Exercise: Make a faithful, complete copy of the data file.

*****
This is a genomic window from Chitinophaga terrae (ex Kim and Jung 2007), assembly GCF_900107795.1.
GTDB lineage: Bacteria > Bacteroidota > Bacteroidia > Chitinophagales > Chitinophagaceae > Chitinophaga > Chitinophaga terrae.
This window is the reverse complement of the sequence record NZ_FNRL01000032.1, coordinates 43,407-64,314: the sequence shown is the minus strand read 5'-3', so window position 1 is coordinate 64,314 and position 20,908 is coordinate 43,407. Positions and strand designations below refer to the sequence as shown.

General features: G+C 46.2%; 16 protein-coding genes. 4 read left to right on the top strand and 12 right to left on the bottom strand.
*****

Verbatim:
This is a genomic window from Chitinophaga terrae (ex Kim and Jung 2007), assembly GCF_900107795.1.
GTDB lineage: Bacteria > Bacteroidota > Bacteroidia > Chitinophagales > Chitinophagaceae > Chitinophaga > Chitinophaga terrae.
This window is the reverse complement of the sequence record NZ_FNRL01000032.1, coordinates 43,407-64,314: the sequence shown is the minus strand read 5'-3', so window position 1 is coordinate 64,314 and position 20,908 is coordinate 43,407. Positions and strand designations below refer to the sequence as shown.

General features: G+C 46.2%; 16 protein-coding genes. 4 read left to right on the top strand and 12 right to left on the bottom strand.